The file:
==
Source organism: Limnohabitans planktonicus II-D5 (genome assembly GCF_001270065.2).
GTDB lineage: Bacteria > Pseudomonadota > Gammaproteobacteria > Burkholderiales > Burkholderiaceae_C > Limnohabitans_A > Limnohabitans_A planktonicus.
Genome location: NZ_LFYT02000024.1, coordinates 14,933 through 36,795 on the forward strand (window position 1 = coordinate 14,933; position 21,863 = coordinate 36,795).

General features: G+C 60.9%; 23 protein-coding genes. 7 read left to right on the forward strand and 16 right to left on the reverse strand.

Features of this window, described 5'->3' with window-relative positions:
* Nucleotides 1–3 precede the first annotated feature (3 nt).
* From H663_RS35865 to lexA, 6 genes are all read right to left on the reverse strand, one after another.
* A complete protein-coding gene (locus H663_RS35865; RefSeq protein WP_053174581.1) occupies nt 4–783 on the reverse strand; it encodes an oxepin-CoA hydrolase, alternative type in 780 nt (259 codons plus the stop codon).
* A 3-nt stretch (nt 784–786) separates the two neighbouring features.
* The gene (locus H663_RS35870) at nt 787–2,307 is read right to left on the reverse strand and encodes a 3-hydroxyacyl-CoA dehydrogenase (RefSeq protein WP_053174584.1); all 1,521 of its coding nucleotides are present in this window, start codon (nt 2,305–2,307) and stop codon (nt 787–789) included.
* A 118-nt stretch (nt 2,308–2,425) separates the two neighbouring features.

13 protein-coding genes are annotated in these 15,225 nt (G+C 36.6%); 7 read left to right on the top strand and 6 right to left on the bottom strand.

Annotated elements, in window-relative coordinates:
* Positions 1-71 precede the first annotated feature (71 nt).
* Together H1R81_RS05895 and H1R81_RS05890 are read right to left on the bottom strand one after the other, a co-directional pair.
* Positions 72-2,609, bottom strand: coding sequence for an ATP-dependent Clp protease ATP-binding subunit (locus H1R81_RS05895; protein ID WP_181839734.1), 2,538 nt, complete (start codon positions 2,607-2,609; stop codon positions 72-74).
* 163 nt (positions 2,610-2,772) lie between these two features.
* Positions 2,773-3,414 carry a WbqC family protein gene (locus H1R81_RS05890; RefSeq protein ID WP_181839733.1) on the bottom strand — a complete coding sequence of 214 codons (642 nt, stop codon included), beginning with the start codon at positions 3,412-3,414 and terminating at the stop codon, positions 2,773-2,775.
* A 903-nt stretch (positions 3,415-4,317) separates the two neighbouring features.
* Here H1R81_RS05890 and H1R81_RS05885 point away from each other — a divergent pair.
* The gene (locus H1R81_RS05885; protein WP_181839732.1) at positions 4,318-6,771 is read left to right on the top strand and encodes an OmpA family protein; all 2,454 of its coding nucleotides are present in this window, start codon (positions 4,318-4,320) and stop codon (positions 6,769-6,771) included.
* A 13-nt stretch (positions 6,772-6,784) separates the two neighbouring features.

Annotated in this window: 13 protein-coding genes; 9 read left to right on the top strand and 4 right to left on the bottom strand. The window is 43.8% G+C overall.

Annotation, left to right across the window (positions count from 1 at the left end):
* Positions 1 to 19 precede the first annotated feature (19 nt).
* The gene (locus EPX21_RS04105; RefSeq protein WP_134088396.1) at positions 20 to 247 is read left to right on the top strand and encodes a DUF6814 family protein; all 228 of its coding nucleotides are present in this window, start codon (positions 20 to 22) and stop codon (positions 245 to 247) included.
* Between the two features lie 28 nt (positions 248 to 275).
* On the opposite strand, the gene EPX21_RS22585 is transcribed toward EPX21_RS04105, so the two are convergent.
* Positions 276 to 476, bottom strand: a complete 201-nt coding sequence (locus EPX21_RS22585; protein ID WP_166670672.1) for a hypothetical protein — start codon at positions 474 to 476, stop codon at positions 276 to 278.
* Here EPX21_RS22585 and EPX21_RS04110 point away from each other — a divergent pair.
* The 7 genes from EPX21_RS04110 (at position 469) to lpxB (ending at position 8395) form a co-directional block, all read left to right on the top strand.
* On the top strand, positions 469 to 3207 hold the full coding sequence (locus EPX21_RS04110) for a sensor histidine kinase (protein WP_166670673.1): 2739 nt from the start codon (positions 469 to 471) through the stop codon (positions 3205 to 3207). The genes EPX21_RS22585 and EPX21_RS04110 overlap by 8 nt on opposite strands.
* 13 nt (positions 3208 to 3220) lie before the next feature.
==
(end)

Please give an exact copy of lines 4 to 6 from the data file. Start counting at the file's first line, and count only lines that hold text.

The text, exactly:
General features: G+C 60.9%; 23 protein-coding genes. 7 read left to right on the forward strand and 16 right to left on the reverse strand.

Features of this window, described 5'->3' with window-relative positions:
* Nucleotides 1–3 precede the first annotated feature (3 nt).